Outside Nation of Islam, Farrakhan is nobody's leader
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There's always been something bogus about the notion of top-down black leadership. It's been decades since a black leader was capable of rallying folks to protest anything other than police brutality.
There have been plenty of spokesmen for the race over the years, though -- some self- appointed, most anointed by others, including the mainstream media.
In the pre-Obama age, Jesse Jackson and Al Sharpton were the go-to guys for black leadership as far as the press was concerned. A few years ago, Bill Cosby started getting those calls because he was a contrarian when it came to many forms of black popular culture.
At any given moment, millions of black Americans are told by the media that we are represented by someone who fits the "Great Man" model of leadership in the post-MLK era -- usually an older male who is a politician, an entertainer or a celebrity.
Anyone smart or humble enough to snort at the notion that one person speaks for an entire race is not going to get the call.
That's why I'm always skeptical of those presumptuous enough to take the designation "black leader" seriously. Other than having been born with black skin, what, exactly has he or she done to earn such a title?
What is a "black leader" today, anyway? Is there some characteristic that defines "blackness"? While we're at it -- what does it mean to be "black"?
Even veterans of the civil rights movement are beginning to acknowledge that race as an immutable biological category has more to do with ideology than science. There isn't a scintilla of scientific evidence underlying belief in racial differences.
That isn't to say that race doesn't exist. As long as individuals in power continue to make distinctions based on skin color, racism will remain as American as apple pie. It doesn't matter that race is -- at best -- a social construct. Most Americans continue to subscribe to spooky pre-modern racial theories either out of ignorance or blind deference to our tortured customs and history.
Race is a fascinating subject because the social and political history swirling around antiquated notions of difference, white superiority and black pathology continue to reverberate.
I was asked several times this week if I thought Minister Louis Farrakhan's appearance at "The Disappearing Black Community" forum at the August Wilson Center tonight represents a setback to Black-Jewish relations in Pittsburgh.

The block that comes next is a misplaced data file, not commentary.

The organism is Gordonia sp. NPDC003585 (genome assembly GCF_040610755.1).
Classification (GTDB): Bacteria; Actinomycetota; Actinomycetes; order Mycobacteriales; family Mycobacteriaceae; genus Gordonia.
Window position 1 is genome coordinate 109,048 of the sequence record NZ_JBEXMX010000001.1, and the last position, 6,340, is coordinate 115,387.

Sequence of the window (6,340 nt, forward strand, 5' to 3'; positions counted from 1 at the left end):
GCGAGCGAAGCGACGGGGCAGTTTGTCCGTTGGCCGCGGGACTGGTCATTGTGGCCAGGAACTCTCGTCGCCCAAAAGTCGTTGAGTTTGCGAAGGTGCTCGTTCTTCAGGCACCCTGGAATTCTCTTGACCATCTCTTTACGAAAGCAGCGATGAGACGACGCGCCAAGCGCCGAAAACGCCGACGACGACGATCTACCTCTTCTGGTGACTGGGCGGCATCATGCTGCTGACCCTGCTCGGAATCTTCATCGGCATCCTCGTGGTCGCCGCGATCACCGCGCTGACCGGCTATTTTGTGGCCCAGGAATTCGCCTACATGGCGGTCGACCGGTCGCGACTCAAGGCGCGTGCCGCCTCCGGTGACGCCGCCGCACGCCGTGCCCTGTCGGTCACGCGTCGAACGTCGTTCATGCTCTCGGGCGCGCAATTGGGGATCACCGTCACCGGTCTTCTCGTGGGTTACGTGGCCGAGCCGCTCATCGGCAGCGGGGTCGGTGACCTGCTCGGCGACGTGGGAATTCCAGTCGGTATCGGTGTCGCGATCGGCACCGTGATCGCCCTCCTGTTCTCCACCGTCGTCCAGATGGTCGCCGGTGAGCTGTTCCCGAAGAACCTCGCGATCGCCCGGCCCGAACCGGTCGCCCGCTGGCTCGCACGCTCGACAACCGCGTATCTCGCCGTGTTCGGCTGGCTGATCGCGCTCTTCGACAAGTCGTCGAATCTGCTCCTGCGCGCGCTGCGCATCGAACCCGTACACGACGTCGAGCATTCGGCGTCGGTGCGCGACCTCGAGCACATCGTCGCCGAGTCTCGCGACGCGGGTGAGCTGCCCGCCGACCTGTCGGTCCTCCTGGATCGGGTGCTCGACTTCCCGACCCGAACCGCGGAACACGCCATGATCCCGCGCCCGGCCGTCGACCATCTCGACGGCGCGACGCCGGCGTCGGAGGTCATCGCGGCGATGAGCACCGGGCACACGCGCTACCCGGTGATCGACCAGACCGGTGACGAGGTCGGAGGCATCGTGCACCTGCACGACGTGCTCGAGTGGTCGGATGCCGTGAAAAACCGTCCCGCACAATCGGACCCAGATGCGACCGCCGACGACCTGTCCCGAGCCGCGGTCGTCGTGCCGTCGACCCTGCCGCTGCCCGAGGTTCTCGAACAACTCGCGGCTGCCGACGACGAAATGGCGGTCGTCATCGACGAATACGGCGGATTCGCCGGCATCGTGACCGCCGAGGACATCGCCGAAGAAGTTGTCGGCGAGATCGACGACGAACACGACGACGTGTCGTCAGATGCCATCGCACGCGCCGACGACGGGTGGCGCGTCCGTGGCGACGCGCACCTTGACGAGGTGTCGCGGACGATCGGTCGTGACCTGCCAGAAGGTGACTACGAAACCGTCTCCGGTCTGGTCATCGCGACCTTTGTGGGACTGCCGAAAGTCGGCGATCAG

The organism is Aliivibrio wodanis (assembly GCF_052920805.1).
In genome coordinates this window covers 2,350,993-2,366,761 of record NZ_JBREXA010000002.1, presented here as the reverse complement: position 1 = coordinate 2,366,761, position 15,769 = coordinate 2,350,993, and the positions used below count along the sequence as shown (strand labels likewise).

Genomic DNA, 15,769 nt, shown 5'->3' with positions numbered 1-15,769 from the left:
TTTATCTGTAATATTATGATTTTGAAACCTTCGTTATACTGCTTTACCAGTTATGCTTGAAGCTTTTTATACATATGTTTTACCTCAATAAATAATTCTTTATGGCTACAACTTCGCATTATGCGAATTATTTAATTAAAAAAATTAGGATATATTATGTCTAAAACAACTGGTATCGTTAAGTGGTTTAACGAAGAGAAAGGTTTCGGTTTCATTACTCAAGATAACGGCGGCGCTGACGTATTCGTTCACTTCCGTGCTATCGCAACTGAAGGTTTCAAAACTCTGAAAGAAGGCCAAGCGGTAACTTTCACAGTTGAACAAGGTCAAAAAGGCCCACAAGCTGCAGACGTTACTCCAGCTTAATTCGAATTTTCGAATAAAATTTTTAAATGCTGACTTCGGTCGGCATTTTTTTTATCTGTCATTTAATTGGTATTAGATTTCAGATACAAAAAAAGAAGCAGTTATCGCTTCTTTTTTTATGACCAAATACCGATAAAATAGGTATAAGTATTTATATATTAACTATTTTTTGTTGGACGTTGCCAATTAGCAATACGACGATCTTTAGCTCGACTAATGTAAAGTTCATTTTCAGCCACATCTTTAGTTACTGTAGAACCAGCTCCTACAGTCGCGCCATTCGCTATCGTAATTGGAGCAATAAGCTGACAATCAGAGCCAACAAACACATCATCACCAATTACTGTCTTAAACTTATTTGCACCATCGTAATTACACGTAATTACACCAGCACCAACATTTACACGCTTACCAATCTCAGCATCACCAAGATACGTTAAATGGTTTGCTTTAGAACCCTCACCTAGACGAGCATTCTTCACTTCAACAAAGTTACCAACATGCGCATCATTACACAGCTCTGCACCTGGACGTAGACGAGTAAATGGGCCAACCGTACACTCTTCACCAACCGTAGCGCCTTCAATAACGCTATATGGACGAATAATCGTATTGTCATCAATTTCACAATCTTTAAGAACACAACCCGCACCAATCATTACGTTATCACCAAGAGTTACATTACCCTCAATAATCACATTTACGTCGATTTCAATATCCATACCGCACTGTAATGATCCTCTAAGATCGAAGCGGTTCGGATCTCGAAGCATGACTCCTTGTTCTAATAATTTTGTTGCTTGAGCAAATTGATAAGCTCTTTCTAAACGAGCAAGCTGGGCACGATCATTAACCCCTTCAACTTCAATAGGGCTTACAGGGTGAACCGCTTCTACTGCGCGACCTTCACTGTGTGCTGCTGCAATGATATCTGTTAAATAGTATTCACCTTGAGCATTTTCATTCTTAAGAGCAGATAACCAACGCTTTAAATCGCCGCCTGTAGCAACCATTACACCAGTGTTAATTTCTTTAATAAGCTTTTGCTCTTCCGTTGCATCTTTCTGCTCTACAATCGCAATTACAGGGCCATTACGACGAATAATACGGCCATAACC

Of course not. Again, black folks are not a monolithic bloc so easily persuadable that a man with Minister Farrakhan's dubious track record on community-building can easily influence us.
While media have always exaggerated his influence on black folks when outside the Nation of Islam, Louis Farrakhan is nobody's leader. That's why protesting his appearances is always counterproductive. It plays into the weird notion that he is some kind of monolithic black leader. For once, he should be able to slip into a town and slip out without controversy.
Jewish folks aren't monolithic either. Plenty of folks give black folks enough credit to listen critically without succumbing to hateful notions, too.
As someone who has heard him speak at a mosque in Philly in the 1970s, at Madison Square Garden in the 1980s and at the Million Man March in the 1990s, I can attest to the fact that he rarely says anything memorable. People don't leave his speeches buzzing with spiritual insights or with the knowledge of how to build institutions.
Still, without minimizing or excusing his anti-Semitic slurs, there's a value to hearing what someone who has traveled Minister Farrakhan's particular path has to say about the fate of the black community.
As a community of blacks and Jews in Pittsburgh, we have to develop the capacity to deal with our mutual and inevitable shortsightedness. We need to rediscover the power of hearing each other's fears again and empathizing. We've been estranged for too long.
Certainly, Minister Farrakhan would not have been on my list of folks to invite, but it isn't my call. Still, I want to at least see what results from this conference before damning it. At the very least, it was naive to not anticipate the negative reaction his scheduled appearance has generated.
First Published March 11, 2011 12:00 am